Pseudo-capitalism always involves deception or fraud, either illegal or legal. It’s about the economic swamp needing to be drained. This is the real economic swamp of short-term thinking, corruption, wealth-hoarding, rigging and gaming schemes and the like.
First brought to attention one half-century ago by English economist Joan Robinson, pseudo-capitalism’s origins lie in the imprecision of original doctrinal capitalism. She called this omission the profit void or profit lacuna. The Lacuna fails to specify what the extra profit reward to legitimate capitalists ought to be, beyond lesser compensation received by those doing little or nothing to further the common good. More recently, this glitch has grown into a time-bomb carrying with it threats to the viability of America’s entire economic system.
According to Adam Smith, capitalism is not merely about self-interest, but instead about the pursuit of self-interest rightly understood. Often, fraud occurs when self-interest fails to align with the common good; when corrupt self-interest metastasizes and masquerades under legitimate capitalism’s mantle.
Pseudo-capitalists revel in imprecision created by policy makers, elected officials and economic analysts. Tragically, even when public leaders look carefully, often they fail to recognize self-interest run amok. They fail to recognize widespread corruption within the workings of huge swaths of business and government.
You may be surprised that the reward to holding capital ethically was not specified by ethicist Adam Smith or his predecessors. Because this omission continues unrectified, many wealth-holders are tempted to segue into wealth-hoarders, rather than to remain legitimate capitalists contributing their fair share in support of self-interest rightly understood.
Consider the business empire of Donald Trump. Think of scams led by the person now holding the title President of the United States.
Read David Graham’s Atlantic article The Many Scandals of Donald Trump.  See allegations of tenant intimidation, mafia ties, broken casino regulations, and on and on. Contemplate findings from The New York Times investigation into Trump family finances.  Ponder 11 takeaways, including The Times’ conclusion that aided by a variety of tax dodges, Trump and his family paid only a small fraction of their wealth [5 percent or $52.2 million] to settle the father’s estate.
About Capitalism In Crisis
The economic world changes, but doctrine tends to remain static, with its explanatory value tending to ossify over time. Consequently, there is inadequate accounting for implications of the nonproductive uses of wealth, even completely nonproductive uses such as gambling.
The profit lacuna can be resolved practically by targeting fraudulent rigging and gaming schemes, and then subjecting those schemes to oversight including tax and regulatory oversight.
For American capitalism to become great again, it must be accompanied by a thorough clean-up of fraudulent practices. It must be accompanied by good faith due-diligence, even innovative and constructive risk-taking prescribed initially by Adam Smith over two centuries ago in his epic Wealth of Nations.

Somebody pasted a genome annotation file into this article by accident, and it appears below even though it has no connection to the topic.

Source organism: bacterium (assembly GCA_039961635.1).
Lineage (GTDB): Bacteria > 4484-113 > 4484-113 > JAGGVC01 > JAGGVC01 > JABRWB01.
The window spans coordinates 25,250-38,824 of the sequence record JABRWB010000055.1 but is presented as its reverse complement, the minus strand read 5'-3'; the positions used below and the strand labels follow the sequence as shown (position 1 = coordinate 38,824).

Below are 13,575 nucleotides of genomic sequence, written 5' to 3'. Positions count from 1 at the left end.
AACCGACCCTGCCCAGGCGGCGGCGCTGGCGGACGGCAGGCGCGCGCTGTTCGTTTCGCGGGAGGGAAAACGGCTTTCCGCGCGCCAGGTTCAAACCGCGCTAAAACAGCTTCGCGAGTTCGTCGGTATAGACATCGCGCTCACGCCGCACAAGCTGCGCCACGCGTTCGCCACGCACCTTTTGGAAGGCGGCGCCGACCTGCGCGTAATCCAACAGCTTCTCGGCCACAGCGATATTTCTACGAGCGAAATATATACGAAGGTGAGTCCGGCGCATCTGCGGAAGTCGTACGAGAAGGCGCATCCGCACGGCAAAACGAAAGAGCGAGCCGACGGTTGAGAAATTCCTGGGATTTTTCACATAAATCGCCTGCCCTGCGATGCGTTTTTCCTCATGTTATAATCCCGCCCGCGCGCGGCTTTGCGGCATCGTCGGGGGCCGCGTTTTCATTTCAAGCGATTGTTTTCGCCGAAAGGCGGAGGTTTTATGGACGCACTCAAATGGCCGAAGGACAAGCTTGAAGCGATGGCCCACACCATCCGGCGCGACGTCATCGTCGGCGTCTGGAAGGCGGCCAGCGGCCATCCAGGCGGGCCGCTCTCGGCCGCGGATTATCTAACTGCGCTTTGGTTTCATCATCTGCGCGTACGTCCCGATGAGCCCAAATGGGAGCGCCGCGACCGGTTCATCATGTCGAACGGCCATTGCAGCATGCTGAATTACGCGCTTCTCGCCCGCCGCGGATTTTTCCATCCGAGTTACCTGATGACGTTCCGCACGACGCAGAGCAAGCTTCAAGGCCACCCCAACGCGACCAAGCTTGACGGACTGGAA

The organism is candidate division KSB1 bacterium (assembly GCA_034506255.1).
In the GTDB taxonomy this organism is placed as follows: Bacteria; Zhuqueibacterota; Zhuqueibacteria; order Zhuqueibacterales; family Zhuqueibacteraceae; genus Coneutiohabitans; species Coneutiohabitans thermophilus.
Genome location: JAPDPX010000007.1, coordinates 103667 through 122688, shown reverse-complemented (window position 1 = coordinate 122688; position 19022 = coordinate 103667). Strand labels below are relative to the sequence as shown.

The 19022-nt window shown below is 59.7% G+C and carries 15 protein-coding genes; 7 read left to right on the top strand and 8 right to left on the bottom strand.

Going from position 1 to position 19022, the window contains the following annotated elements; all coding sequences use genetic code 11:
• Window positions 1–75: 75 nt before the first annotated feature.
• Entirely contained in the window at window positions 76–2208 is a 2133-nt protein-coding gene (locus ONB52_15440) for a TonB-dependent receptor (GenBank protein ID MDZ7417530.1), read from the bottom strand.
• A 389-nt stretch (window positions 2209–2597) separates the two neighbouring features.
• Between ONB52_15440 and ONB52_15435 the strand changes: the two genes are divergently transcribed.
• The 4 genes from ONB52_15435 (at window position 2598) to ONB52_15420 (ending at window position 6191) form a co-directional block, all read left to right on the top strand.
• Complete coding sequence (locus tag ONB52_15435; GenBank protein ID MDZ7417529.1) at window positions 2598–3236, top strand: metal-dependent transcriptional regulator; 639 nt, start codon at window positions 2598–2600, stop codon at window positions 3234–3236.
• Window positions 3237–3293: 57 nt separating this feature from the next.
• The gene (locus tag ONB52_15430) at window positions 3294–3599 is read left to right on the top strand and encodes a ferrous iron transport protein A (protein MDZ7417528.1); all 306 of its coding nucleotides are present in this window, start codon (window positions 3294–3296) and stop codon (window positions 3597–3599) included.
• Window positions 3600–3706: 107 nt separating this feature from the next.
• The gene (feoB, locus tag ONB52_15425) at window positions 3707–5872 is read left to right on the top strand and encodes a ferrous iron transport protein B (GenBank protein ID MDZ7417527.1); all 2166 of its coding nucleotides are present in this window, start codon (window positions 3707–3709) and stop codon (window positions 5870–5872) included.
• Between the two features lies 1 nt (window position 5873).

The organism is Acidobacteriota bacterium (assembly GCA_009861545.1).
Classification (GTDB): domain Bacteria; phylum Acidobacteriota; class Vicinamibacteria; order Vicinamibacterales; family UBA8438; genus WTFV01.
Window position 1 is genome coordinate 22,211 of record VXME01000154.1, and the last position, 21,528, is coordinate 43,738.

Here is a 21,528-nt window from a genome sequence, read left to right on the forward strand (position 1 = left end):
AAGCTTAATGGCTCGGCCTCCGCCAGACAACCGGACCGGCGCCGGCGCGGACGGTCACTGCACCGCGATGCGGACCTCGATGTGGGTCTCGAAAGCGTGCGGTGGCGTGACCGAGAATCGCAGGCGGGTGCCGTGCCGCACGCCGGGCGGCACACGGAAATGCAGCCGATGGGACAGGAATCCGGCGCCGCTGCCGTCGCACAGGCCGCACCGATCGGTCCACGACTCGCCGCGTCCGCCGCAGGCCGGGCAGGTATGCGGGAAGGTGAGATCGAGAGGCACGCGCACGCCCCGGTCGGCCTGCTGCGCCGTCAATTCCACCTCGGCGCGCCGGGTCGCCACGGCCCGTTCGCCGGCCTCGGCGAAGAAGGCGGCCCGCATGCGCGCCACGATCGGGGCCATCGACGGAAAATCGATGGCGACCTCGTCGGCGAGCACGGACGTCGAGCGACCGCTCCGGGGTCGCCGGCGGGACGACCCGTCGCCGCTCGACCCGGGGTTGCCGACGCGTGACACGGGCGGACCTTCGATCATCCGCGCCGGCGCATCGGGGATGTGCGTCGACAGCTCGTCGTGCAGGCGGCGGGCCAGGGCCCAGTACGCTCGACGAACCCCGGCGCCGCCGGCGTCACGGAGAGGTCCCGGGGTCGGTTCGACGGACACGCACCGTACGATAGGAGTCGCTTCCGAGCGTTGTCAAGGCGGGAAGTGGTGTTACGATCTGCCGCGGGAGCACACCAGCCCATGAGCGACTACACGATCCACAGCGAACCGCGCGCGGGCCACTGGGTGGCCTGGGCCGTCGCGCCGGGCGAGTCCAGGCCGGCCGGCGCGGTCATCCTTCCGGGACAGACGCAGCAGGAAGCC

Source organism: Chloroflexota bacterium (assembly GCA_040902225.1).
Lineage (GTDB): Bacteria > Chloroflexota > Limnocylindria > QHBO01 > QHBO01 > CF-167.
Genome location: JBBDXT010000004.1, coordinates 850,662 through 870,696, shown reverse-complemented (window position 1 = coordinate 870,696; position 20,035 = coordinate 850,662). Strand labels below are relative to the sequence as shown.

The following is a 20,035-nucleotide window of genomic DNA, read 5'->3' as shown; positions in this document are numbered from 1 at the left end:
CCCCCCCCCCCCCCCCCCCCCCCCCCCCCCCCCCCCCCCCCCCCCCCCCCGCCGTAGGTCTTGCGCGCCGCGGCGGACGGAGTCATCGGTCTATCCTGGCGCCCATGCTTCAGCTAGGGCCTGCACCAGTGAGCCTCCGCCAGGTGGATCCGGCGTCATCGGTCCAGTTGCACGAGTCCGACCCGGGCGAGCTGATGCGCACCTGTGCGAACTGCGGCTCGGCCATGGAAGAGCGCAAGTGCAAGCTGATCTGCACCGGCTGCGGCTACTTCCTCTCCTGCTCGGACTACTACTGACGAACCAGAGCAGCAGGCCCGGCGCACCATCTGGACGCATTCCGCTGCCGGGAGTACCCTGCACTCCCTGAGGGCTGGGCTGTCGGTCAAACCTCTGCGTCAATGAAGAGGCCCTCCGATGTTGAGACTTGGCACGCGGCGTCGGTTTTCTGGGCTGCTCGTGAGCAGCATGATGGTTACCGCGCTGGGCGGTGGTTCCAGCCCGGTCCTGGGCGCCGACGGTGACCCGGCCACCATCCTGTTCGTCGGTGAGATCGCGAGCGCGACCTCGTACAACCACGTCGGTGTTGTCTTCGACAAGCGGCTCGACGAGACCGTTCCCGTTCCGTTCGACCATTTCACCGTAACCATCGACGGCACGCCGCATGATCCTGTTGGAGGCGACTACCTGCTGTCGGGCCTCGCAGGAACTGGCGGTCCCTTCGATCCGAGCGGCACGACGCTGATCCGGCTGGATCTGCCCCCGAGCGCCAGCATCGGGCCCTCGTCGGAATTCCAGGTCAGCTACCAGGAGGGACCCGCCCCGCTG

Capitalismincrisis.org is a doctrinaire and policy-oriented patch to capitalism’s practical workings. It prescribes how to set limits on pseudo-capitalism and pseudo-capitalists.
The site also is a backhanded salute to Donald Trump. It relies upon zombie characters. Perhaps zombies are no less credible in the age of Donald Trump than many of the actions and utterances inflicted by him upon the American public. In so many ways, he transports fiction into the realm of reality. We must remember. When media-blitzed by Donald Trump or by anyone, democracy may prevail when information and assumptions are questioned vigorously, ethically, even critically.
Capitalism in Crisis dot Org is built upon three-plus decades of theoretical work by Jim Sawyer. The lead book in this series is a paradigm clarification of work related to macroeconomist John Maynard Keynes. Sawyer’s publisher is Keynes’ original publisher. Professional views, of course, are in some cases innovative, even controversial within the economics profession.
More about Jim Sawyer
Jim Sawyer is a radio producer and commentator who holds a PhD in labor economics. He is emeritus professor at a Jesuit university where he also held an endowed chair in social ethics. Prior to entering academia, Jim managed human resource programs and served as policy advisor to a governor. Jim has taught graduate courses in economics, finance and management directed at working professionals in public and nonprofit management. He held a joint appointment at a research institute in a French university and served as a Fulbright scholar in France and Portugal. His work is published in the U.S., U.K., France and Belgium.
Some Publications by Jim Sawyer/James E. Sawyer:
- Why Reaganomics and Keynesian Economics Failed. London and New York: The Macmillan Press Ltd. and St. Martin’s Press, 1987.
- “Reframing Capitalism” in John Kenneth Galbraith and the Future of Economics. Blandine Laperche and Dimitri Uzunidis, Eds. London: Palgrave Macmillan, 2005.
- “Doctrinal Roots of Short-Termism” in Powerful Finance and Innovation in a High-Risk Economy. Blandine Laperche and Dimitri Uzunidis, Eds. London: Palgrave Macmillan, 2008.